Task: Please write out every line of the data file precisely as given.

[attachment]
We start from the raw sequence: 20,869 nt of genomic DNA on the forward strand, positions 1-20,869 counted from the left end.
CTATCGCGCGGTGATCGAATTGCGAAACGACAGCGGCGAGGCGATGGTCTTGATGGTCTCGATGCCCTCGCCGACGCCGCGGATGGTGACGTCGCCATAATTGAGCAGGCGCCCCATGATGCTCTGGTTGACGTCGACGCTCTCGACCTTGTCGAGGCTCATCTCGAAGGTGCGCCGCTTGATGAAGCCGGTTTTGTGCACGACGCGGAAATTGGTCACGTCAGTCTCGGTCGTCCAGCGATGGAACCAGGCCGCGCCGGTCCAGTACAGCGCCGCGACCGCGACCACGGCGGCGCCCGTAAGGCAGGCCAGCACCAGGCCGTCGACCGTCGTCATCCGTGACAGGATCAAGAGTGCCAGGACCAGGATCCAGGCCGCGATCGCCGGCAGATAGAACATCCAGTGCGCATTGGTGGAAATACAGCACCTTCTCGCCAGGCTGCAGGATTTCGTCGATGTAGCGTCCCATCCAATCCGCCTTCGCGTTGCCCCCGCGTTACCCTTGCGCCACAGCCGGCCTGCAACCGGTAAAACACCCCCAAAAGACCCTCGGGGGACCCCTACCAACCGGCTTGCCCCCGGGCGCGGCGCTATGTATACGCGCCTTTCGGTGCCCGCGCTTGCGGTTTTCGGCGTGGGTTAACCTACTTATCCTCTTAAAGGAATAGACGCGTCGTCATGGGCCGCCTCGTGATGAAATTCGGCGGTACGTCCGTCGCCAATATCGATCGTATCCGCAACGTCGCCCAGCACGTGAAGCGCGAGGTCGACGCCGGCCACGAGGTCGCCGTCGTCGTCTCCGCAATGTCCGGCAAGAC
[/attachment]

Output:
We start from the raw sequence: 20,869 nt of genomic DNA on the forward strand, positions 1-20,869 counted from the left end.
CTATCGCGCGGTGATCGAATTGCGAAACGACAGCGGCGAGGCGATGGTCTTGATGGTCTCGATGCCCTCGCCGACGCCGCGGATGGTGACGTCGCCATAATTGAGCAGGCGCCCCATGATGCTCTGGTTGACGTCGACGCTCTCGACCTTGTCGAGGCTCATCTCGAAGGTGCGCCGCTTGATGAAGCCGGTTTTGTGCACGACGCGGAAATTGGTCACGTCAGTCTCGGTCGTCCAGCGATGGAACCAGGCCGCGCCGGTCCAGTACAGCGCCGCGACCGCGACCACGGCGGCGCCCGTAAGGCAGGCCAGCACCAGGCCGTCGACCGTCGTCATCCGTGACAGGATCAAGAGTGCCAGGACCAGGATCCAGGCCGCGATCGCCGGCAGATAGAACATCCAGTGCGCATTGGTGGAAATACAGCACCTTCTCGCCAGGCTGCAGGATTTCGTCGATGTAGCGTCCCATCCAATCCGCCTTCGCGTTGCCCCCGCGTTACCCTTGCGCCACAGCCGGCCTGCAACCGGTAAAACACCCCCAAAAGACCCTCGGGGGACCCCTACCAACCGGCTTGCCCCCGGGCGCGGCGCTATGTATACGCGCCTTTCGGTGCCCGCGCTTGCGGTTTTCGGCGTGGGTTAACCTACTTATCCTCTTAAAGGAATAGACGCGTCGTCATGGGCCGCCTCGTGATGAAATTCGGCGGTACGTCCGTCGCCAATATCGATCGTATCCGCAACGTCGCCCAGCACGTGAAGCGCGAGGTCGACGCCGGCCACGAGGTCGCCGTCGTCGTCTCCGCAATGTCCGGCAAGAC